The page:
You may have heard about the anonymity Bitcoin users enjoy. Well, it’s only partly true. While everyone can track any wallet and its content on the network, they can’t identify the owner of the wallet. Bitcoin wallets and transactions aren’t linked to personal data or identity. But there are alternate ways to find out the owners identity. For example, you may be required to reveal your identity when registering on a cryptocurrency exchange. That way all your transactions from the exchange may be traced back to your wallet. Still, if you need stronger privacy, the TOR browser, and other privacy solutions. There are many privacy-oriented Bitcoin wallets, too, as well as other cryptocurrencies with integrated privacy and anonymity features, such as Dash, Monero and Zcash.
Other Bitcoin risks are somewhat hard to control, but it’s still important to know them and follow the latest news since the technology is still in development.
One theoretical risk is a 51% attack on the Bitcoin blockchain. In theory, if a group of Bitcoin miners controlled 51% or more of all the hashing power running the Bitcoin blockchain, they could potentially undo several latest transactions.
In fact, there was a moment, in 2014, when the mining pool Ghash.io came close to obtaining 51% of the whole Bitcoin network. But then some members of the pool voluntary left, decreasing its share and influence. Still, Bitcoin experts believe a “51% attack” is unlikely as its cost would exceed the potential benefits of the attack, and it would do little to no harm for more than 99% of the blockchain users. Such attack can’t be used to steal Bitcoins or change older transactions. It affects only the most recent transactions, and the efficiency of the network could be disrupted for a moment, too. Essentially, any 51% attack would last for a short time before being quickly fixed by the Bitcoin community. The biggest damage would be done to the cryptocurrency’s image.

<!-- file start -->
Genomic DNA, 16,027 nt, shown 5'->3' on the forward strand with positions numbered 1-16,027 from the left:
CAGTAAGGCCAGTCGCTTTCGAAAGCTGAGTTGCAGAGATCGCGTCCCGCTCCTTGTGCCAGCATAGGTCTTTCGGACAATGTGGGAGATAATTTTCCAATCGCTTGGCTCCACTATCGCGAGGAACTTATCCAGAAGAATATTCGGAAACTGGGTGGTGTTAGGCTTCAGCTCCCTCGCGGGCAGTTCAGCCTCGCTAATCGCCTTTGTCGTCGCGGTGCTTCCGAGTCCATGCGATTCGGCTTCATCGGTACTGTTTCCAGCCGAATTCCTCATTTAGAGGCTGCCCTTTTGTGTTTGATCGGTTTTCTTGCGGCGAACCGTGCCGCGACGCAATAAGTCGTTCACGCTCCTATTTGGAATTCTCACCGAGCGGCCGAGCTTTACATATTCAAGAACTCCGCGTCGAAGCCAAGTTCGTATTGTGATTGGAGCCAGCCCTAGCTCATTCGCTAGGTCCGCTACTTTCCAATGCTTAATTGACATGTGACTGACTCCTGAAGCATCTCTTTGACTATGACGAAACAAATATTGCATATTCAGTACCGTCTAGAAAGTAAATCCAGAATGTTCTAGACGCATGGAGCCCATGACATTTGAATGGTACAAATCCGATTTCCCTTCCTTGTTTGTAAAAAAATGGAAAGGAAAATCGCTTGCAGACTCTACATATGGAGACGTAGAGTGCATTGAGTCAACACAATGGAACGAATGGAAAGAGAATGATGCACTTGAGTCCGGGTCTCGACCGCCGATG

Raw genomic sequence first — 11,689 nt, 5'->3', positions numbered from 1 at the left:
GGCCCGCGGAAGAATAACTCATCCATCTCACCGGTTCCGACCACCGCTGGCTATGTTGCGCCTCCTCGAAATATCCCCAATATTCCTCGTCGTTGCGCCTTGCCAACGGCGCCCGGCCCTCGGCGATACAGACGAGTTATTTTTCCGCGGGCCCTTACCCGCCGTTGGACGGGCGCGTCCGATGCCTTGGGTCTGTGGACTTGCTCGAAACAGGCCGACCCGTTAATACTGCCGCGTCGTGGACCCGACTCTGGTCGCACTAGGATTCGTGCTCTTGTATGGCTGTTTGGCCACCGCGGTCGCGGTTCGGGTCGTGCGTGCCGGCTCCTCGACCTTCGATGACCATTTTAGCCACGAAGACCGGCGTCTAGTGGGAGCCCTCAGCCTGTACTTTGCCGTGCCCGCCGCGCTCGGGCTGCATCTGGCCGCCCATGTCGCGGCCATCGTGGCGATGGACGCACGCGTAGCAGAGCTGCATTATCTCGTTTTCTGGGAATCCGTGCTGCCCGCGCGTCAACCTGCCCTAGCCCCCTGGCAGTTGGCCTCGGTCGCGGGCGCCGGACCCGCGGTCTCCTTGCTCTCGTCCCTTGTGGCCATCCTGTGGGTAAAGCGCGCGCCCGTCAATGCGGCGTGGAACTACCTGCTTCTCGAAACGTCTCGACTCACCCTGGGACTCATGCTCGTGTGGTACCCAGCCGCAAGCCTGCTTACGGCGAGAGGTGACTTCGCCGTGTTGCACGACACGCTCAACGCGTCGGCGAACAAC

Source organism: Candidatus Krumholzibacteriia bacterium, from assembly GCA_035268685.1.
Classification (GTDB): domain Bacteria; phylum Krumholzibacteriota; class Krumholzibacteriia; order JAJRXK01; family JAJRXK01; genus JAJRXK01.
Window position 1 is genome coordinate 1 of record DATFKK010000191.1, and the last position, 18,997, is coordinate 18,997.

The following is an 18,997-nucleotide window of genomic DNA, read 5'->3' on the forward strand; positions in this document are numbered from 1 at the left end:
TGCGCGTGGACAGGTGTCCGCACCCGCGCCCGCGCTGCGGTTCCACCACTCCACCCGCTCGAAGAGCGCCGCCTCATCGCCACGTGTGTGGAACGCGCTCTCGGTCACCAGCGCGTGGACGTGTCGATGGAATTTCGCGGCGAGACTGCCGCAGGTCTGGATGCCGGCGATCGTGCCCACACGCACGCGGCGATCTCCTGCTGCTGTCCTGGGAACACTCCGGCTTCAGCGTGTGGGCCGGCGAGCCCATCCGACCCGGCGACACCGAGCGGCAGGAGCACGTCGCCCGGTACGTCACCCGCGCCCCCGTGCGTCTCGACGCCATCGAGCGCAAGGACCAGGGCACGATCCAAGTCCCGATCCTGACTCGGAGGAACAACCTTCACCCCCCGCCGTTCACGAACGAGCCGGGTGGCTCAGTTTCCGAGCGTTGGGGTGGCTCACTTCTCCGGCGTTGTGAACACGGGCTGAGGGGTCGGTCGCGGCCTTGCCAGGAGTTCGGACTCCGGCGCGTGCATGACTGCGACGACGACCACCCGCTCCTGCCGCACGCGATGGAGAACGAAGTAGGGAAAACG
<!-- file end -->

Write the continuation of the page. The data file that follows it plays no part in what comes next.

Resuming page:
Hacking poses a bigger risk when it comes to cryptocurrency exchanges, most of which are not regulated and, as history has shown, are hacked quite regularly.
The threat of a hack of the Bitcoin network may become real once a quantum computer is built, as it would be much more powerful than today’s computers. But building it is expected to take years, and ways to withstand such attack is already in the works.
Another key issue to watch are regulations. More and more countries are likely to start introducing Bitcoin laws, which could affect how the cryptocurrency can be bought and spent, its legal and tax implications. Alongside the rules, new regulations may also grant Bitcoin users more rights, protection, and clarity.
In addition to the precautions, make sure to see these ten tips on Bitcoin security. If you follow the most common Bitcoin security rules, you are likely to use Bitcoin in the safest and most secure manner.
After all, Bitcoin itself constitutes the safest money protocol ever built. Nevertheless, there are third-party services and individuals don’t use adequate measures to secure themselves. Stay safe!